Comment: Croat Crisis Pushes Bosnia Towards Endgame

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Niccolo and Donkey
Comment: Croat Crisis Pushes Bosnia Towards Endgame

Balkan Insight

Matthew Parish

March 21, 2011

In November 2009 I predicted the independence of Republika Srpska. Since then, events have passed more quickly and have taken a more surprising turn than I had imagined. The catalyst for Bosnia’s final collapse was the victory of the Social Democrats, SDP, in the October 2010 general elections.

Over the course of 2011, an increasingly sorry narrative of irreversible political ruptures will permanently disfigure Bosnia’s political composition. It will be a dangerous year, in which political instability will compound the economic misery to which Bosnians are inured.

Bosnian Croat politics, previously muted, are now bringing the country to its knees. As in prior elections Bosnian Croats voted overwhelmingly in October 2010 for two nationalist parties, the Croatian Democratic union, HDZ, and its splinter sister party, HDZ-1990.

Nevertheless Bosnia’s political system has been incapable of representing Croat political preferences. The Croat member of the tripartite Bosnian Presidency, Zeljko Komsic, is a member of SDP, a party which purports to be multiethnic but in reality is overwhelmingly Bosniak.

Hardly any Croats voted for Komsic but he was elected nonetheless, due to Bosnia’s unusual electoral rules. While there is an ethnic quota for many elected officials, including the Presidency, the same quota does not apply to voters and any Bosnian citizen can vote for any candidate for the Presidency. Irrespective of who votes for them, one candidate from each ethnic group, who receives the largest number of votes, is elected.

Thus Komsic was elected to the Presidency on the votes of Bosniaks, who are perhaps four to five times as numerous as Croats, although the vast majority of Croats voted for other candidates. Bosniaks have obtained two members of the three-man Presidency, and the ethnic compact on which the Dayton Peace Accords were built was thereby undercut.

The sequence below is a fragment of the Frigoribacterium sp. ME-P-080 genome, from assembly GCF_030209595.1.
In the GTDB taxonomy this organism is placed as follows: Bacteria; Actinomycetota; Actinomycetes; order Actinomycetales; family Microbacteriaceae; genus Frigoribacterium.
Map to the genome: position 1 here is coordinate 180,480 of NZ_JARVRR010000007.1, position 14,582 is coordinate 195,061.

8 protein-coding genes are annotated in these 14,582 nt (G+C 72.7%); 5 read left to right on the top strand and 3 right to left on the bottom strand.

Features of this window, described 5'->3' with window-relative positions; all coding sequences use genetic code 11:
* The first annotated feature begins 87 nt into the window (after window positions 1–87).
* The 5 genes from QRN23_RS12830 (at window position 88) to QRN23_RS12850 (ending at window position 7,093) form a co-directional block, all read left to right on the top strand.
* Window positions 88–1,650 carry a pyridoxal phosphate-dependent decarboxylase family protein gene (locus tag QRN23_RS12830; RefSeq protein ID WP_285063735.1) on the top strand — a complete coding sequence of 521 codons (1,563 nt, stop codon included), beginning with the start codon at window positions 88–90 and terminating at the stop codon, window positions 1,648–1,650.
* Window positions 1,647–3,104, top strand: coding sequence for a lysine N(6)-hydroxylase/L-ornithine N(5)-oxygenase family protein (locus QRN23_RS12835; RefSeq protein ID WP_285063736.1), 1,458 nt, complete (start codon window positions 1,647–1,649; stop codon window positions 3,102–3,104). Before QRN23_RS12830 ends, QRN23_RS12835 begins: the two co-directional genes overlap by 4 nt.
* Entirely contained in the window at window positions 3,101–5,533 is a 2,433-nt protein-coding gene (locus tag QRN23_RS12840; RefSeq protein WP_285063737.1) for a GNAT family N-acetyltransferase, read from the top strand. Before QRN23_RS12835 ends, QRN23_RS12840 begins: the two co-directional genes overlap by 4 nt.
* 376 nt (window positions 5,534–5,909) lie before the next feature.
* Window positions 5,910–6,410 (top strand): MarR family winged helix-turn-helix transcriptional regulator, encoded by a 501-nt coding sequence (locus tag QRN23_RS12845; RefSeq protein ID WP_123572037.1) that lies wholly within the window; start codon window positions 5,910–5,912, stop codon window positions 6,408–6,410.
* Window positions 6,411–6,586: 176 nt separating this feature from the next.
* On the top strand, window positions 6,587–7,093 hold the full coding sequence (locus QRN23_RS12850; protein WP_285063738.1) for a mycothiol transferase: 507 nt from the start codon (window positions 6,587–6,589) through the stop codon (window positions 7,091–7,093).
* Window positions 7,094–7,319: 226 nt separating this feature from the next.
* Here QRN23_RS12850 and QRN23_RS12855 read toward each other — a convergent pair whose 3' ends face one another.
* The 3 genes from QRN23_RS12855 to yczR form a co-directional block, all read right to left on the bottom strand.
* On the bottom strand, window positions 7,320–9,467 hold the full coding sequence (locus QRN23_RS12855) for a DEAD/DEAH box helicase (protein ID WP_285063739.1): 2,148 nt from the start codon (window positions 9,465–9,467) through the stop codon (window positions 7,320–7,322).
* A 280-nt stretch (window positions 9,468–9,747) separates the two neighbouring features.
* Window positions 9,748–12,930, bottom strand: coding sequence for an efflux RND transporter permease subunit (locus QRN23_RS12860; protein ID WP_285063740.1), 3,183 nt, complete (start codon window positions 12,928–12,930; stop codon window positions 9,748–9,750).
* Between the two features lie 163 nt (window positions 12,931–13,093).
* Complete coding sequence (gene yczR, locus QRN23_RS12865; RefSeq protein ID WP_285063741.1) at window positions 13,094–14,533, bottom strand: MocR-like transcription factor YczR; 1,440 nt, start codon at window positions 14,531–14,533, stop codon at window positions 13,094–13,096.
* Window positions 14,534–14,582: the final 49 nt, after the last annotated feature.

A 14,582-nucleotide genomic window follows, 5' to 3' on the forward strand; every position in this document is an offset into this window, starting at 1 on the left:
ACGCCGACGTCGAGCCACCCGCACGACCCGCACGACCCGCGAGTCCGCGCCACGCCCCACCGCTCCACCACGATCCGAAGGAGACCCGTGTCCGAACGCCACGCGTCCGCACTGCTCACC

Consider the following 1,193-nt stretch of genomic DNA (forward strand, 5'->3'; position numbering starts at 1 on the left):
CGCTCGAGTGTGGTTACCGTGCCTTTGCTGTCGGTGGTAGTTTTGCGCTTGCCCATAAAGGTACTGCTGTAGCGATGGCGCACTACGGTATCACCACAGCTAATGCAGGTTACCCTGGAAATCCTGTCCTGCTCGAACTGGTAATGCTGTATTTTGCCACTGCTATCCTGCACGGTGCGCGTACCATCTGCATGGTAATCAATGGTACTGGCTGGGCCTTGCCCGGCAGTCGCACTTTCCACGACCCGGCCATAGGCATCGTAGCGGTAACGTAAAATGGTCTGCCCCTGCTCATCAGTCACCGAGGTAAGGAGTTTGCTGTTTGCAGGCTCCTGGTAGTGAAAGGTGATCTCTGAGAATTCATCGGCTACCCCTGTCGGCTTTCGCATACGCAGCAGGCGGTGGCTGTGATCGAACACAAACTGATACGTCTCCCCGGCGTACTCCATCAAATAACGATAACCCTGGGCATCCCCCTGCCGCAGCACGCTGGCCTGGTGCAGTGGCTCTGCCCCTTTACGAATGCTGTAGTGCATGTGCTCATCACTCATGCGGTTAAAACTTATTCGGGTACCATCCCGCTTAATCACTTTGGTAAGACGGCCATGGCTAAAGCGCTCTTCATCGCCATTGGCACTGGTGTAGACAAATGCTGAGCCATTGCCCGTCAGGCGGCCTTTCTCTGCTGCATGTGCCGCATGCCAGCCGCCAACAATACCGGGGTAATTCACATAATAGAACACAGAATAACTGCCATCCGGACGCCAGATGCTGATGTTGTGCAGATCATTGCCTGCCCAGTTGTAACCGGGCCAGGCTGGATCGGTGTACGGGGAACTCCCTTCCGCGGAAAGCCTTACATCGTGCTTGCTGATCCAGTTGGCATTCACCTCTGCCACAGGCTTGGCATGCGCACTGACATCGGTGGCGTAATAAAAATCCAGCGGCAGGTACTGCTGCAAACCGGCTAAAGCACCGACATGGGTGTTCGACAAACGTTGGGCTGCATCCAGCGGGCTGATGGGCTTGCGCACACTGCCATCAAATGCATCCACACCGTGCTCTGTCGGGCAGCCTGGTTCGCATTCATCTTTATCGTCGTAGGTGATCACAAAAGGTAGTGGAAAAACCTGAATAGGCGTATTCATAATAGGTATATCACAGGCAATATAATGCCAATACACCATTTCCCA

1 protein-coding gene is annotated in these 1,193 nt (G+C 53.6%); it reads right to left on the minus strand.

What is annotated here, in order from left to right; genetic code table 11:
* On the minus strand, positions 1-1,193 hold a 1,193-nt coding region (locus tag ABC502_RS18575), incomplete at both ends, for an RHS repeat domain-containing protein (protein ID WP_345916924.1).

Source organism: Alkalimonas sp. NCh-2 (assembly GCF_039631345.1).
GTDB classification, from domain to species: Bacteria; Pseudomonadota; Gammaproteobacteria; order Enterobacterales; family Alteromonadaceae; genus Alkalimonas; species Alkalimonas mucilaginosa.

Now matters are getting worse. The SDP has managed to form a government in the Federation with marginal minority Croat parties, meaning that the two allied HDZ parties, which represent the vast majority of Croat political opinion, are frozen out of the entity’s government.

The new government will therefore reflect Bosniak interests at the expense of those of Croats. Croat politicians and the Croat public have concluded that the Federation cannot accommodate their political aspirations. Bosnian Croats also vote in Croatian elections, and the only incentive previously keeping Zagreb quiet in the face of Bosnian Croat demands for secession, or further devolution, was the lure of EU membership.

As that prospect looks more distant, the moderating influence of the EU accession process has evaporated and Bosnian Croats are unleashed to pursue their political ambitions.

HDZ and HDZ-1990 have a common immediate goal: creation of a third Entity, dominated by Croats. SDP coalitions with minority Croat parties at HDZ’s expense would thereby become a thing of the past. Revenge for the pretence that Komsic represents Croat interests would be sweet. After they get their entity, or if they cannot get it, the ultimate goal is the secession of “Herzeg-Bosna” and union with Croatia.

In this irredentist agenda the Bosnian Croats have found an unlikely ally in the shape of the the President of the Bosnian Serb entity, Republika Srpska. Milorad Dodik supports Croat aspirations for their own entity, because any programme that divides the Federation empowers him.

This explains Dodik’s recent rapprochement with Croatia’s President, Ivo Josipovic. Behind the expressions of mutual regret for wartime hostilities and public commitments to resolving environmental problems, their private agenda is more elementary. Dodik will support Bosnian Croat aspirations for detachment from Bosnia in exchange for Croatia’s acquiescence in the separation of Republika Srpska.

Thus Dodik stokes the collapse of the Federation, and relishes watching from the sidelines as Bosniaks and Croats lock in combat. This alleviates international pressure against his own secessionist project and provides him with breathing space to take a number of symbolic actions that strengthen Republika Srpska’s already advanced state of autonomy. In recent weeks, Dodik has signalled his intention to destroy the Indirect Taxation Authority, undermine the State Court and assume entity control over extradition policy - arguably a breach of the Bosnian constitution.

He has also declared that Bosnia’s High Representative, Valentin Inzko, has no authority over the Serb half of the country. Whereas Dodik’s attacks upon Bosnia’s foreign governors and the state would previously have been met with outrage, his current actions are barely a distraction from the Bosniak-Croat confrontation that threatens to fissure the Federation’s politics. There is no pressure upon him to agree to the formation of a state government for as long as the Bosniaks and Croats are at loggerheads.